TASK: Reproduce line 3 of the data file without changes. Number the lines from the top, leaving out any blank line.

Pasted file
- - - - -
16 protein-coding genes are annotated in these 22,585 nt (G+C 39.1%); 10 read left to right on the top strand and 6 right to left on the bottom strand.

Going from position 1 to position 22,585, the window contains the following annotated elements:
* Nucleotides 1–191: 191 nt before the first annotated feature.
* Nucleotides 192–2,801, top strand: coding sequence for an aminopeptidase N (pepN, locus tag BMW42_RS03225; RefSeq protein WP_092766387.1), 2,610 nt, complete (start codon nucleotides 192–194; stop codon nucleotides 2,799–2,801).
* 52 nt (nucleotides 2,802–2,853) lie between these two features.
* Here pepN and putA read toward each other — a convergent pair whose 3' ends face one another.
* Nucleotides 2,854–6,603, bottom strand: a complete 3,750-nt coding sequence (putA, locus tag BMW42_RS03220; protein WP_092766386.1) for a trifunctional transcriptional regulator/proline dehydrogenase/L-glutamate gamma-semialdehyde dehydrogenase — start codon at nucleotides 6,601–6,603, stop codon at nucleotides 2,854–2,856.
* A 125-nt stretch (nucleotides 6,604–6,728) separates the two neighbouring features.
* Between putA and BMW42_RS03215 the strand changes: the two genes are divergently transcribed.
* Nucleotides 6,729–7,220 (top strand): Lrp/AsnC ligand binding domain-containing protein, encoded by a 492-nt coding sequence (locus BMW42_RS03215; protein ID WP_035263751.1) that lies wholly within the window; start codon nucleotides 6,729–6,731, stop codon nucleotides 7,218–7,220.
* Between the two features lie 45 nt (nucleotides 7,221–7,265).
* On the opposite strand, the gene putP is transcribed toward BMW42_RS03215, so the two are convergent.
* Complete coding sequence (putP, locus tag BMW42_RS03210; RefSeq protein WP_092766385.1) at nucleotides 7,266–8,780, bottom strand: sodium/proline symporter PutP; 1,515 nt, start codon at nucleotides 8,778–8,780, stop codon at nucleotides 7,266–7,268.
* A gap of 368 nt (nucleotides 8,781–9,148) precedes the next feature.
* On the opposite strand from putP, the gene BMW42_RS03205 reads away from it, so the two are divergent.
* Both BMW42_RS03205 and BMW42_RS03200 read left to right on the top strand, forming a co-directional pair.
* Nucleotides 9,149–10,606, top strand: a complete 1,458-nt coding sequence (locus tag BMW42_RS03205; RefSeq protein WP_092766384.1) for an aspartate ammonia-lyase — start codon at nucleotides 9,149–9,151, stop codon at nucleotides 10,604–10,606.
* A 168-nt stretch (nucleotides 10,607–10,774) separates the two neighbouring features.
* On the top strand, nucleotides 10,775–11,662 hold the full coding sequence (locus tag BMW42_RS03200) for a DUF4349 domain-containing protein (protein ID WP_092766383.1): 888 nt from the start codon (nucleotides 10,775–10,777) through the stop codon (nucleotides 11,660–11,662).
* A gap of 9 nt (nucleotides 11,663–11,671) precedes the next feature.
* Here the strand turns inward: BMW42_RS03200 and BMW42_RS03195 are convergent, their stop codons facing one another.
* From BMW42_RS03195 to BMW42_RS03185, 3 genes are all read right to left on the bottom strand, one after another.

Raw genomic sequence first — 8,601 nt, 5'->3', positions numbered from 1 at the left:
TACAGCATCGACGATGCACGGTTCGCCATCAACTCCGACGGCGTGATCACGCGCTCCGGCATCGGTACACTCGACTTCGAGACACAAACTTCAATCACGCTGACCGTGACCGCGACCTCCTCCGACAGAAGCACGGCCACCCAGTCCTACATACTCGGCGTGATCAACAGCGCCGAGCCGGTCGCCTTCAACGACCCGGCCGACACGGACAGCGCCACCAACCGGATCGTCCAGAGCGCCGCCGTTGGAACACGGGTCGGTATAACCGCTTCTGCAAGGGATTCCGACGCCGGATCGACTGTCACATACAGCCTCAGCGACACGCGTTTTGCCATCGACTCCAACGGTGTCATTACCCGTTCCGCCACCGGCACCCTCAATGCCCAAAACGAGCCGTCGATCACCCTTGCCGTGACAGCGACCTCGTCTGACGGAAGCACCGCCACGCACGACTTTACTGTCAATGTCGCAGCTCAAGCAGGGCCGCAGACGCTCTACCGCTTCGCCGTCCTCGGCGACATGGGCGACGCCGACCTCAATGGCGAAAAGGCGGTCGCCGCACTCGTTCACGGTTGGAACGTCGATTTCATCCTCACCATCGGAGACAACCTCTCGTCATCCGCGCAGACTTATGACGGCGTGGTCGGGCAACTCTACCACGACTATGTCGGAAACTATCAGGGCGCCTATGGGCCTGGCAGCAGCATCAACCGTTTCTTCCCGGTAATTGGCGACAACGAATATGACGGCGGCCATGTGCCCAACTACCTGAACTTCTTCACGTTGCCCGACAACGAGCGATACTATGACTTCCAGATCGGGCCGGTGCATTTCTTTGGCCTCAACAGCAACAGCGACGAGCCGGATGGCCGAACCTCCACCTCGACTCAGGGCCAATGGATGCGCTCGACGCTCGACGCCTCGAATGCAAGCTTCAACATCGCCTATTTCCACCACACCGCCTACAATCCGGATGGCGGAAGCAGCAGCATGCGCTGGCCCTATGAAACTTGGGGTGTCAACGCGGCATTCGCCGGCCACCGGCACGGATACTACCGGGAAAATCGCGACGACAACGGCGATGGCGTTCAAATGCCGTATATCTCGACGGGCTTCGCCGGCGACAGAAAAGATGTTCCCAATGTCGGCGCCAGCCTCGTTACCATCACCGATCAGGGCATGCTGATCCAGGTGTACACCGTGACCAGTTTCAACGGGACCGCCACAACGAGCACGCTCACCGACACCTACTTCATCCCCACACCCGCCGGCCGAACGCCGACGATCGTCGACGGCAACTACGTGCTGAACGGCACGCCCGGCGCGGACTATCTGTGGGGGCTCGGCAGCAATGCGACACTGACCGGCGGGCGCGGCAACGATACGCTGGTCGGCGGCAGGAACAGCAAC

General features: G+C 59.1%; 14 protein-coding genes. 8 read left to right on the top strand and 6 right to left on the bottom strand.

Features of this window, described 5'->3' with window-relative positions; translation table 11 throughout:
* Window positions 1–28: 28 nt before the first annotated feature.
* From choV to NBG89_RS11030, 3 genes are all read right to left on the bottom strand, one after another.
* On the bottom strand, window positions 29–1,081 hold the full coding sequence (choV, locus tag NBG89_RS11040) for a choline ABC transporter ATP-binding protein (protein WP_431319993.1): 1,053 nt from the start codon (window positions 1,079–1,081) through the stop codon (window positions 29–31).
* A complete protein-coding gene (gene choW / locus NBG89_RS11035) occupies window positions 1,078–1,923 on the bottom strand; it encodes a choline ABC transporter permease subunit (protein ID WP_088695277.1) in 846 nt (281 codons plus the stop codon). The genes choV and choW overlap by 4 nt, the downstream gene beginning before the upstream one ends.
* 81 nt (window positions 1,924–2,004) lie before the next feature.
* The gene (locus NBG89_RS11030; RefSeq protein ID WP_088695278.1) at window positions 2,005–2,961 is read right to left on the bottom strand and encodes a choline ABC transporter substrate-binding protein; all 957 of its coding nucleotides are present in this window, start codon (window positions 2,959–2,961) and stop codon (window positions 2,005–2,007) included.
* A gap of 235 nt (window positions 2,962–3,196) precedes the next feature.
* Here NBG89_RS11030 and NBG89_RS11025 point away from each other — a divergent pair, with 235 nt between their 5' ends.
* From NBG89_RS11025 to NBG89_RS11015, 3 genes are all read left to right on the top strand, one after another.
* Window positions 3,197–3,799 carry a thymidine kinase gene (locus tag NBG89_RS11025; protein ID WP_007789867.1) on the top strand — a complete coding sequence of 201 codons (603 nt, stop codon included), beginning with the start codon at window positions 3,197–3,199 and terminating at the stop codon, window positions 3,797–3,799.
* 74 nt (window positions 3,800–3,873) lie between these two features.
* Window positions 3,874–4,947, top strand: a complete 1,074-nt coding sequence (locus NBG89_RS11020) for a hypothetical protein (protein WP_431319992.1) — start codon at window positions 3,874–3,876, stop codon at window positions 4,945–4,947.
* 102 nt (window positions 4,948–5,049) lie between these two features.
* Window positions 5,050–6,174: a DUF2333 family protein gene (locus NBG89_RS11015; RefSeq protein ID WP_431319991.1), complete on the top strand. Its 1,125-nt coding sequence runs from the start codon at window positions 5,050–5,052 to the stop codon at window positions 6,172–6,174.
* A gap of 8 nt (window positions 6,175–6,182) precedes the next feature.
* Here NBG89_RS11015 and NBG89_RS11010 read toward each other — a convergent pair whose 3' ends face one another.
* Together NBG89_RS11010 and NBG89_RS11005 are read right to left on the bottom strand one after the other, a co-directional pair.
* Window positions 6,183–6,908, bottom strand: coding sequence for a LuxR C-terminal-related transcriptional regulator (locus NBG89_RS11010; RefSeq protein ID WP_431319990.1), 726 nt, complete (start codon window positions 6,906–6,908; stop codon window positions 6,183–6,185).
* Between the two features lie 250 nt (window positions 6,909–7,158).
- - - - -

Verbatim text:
* Nucleotides 1–191: 191 nt before the first annotated feature.